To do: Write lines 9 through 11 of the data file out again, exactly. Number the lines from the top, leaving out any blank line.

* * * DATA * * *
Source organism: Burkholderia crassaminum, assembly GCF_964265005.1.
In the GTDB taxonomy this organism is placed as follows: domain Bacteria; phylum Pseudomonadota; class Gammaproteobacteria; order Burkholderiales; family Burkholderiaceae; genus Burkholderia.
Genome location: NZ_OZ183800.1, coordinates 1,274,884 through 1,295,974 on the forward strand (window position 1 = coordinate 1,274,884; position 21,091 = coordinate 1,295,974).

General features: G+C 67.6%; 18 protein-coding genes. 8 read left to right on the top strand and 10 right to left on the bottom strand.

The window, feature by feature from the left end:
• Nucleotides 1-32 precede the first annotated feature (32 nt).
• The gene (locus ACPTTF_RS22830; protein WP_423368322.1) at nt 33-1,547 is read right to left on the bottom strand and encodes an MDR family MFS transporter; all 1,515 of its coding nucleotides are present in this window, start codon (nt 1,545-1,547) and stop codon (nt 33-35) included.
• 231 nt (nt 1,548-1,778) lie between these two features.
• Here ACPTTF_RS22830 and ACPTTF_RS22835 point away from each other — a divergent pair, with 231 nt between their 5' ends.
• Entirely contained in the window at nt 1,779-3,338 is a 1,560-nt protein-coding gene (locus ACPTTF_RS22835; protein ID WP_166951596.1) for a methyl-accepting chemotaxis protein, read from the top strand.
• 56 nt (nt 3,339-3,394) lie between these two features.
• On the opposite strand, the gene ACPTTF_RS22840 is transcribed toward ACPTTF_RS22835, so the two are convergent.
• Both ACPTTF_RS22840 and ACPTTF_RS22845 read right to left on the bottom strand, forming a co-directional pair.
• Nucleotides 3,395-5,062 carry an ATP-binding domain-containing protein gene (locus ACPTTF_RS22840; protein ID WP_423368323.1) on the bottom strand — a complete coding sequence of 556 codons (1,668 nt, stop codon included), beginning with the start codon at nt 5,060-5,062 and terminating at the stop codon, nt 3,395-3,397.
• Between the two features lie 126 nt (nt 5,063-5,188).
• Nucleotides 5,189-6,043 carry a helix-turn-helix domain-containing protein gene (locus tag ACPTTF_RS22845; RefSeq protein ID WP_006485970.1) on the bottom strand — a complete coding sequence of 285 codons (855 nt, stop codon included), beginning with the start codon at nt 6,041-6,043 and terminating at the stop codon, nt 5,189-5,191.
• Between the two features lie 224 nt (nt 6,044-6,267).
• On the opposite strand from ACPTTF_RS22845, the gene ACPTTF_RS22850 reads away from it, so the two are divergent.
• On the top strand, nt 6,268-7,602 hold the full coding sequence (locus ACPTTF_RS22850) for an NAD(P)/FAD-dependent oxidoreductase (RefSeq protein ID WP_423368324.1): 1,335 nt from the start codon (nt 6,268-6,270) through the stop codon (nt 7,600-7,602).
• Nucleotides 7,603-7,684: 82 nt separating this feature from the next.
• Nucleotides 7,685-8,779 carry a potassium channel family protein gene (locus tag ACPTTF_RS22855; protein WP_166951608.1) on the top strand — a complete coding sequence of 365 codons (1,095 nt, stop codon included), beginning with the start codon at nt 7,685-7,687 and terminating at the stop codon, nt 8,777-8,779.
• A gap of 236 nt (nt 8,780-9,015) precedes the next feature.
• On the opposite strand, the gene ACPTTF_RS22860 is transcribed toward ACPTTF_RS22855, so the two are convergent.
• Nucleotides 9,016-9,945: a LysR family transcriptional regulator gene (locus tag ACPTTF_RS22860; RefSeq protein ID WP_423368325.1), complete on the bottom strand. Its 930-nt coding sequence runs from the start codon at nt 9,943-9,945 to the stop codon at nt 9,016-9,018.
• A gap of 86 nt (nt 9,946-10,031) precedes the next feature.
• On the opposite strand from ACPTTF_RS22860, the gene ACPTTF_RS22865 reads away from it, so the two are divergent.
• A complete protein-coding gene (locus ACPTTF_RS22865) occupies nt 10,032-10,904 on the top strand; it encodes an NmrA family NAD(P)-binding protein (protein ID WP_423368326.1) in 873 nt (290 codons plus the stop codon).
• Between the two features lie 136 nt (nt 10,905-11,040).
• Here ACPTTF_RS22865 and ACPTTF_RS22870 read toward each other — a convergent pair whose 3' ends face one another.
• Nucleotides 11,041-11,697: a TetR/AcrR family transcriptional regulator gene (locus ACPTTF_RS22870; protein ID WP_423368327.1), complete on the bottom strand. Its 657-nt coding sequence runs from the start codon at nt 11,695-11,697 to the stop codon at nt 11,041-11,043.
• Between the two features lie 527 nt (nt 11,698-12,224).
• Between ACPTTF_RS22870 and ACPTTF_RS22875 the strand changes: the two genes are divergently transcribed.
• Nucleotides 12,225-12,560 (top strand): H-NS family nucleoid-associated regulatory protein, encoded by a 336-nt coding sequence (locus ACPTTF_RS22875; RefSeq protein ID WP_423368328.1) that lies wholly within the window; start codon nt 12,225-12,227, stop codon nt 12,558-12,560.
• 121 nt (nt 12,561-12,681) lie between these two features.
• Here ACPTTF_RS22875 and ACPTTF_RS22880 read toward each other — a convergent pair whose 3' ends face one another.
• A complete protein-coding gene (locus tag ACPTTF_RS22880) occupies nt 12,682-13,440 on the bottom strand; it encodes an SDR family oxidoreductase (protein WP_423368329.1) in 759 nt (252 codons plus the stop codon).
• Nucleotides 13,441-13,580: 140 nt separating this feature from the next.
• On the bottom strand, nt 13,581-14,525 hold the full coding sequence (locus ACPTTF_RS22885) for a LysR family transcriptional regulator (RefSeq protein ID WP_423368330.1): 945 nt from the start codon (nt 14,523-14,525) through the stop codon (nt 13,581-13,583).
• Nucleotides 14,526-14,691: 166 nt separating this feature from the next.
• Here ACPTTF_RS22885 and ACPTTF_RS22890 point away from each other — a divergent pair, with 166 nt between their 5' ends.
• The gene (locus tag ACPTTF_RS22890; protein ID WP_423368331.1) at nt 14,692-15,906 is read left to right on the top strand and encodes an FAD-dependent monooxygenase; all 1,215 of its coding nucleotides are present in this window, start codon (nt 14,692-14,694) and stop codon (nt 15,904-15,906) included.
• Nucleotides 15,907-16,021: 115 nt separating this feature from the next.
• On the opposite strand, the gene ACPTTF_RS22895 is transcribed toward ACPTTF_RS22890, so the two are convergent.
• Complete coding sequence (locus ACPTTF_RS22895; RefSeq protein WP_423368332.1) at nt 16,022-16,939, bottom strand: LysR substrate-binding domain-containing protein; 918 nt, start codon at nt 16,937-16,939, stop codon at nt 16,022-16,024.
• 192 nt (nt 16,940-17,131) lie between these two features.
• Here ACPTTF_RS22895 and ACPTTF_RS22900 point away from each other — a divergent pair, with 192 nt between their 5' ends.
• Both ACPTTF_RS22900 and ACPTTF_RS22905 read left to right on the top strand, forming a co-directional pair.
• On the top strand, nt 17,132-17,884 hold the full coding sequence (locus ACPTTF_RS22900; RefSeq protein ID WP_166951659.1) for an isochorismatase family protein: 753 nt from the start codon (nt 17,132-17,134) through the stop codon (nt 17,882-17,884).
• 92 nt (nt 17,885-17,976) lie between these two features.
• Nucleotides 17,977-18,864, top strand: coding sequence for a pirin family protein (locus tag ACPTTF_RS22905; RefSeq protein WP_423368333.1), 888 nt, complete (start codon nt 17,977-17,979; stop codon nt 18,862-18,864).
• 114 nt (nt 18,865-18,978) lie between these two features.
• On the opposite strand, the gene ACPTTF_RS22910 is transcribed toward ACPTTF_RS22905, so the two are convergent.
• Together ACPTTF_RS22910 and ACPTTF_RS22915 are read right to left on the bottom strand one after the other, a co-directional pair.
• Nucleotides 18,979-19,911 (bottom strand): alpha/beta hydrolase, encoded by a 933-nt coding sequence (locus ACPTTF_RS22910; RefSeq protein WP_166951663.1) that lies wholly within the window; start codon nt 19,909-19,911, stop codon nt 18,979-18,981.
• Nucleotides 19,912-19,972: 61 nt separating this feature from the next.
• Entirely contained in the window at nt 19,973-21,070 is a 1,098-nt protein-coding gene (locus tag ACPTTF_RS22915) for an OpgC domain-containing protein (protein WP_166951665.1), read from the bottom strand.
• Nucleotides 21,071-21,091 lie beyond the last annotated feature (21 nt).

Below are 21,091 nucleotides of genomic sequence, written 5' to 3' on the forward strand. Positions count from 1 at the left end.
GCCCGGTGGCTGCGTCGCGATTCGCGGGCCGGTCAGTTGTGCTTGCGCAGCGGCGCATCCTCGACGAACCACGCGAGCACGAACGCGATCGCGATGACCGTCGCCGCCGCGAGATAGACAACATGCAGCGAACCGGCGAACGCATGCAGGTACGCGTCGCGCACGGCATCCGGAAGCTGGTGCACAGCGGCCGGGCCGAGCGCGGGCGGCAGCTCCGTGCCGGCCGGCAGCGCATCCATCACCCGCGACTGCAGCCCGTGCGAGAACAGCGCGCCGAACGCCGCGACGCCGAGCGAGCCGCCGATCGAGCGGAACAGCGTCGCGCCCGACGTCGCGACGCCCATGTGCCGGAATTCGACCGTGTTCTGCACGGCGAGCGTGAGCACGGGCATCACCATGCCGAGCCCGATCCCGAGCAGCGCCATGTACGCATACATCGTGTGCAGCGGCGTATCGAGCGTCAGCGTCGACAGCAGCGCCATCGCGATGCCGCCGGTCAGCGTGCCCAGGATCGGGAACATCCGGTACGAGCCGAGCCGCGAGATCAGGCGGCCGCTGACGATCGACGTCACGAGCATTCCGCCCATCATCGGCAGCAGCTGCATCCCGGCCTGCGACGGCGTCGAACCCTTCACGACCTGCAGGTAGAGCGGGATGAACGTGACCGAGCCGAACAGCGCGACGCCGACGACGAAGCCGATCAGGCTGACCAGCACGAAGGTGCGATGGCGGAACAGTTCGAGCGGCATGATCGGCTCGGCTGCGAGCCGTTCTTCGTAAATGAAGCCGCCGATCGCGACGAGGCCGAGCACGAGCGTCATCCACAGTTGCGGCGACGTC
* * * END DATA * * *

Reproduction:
• Here ACPTTF_RS22830 and ACPTTF_RS22835 point away from each other — a divergent pair, with 231 nt between their 5' ends.
• Entirely contained in the window at nt 1,779-3,338 is a 1,560-nt protein-coding gene (locus ACPTTF_RS22835; protein ID WP_166951596.1) for a methyl-accepting chemotaxis protein, read from the top strand.
• 56 nt (nt 3,339-3,394) lie between these two features.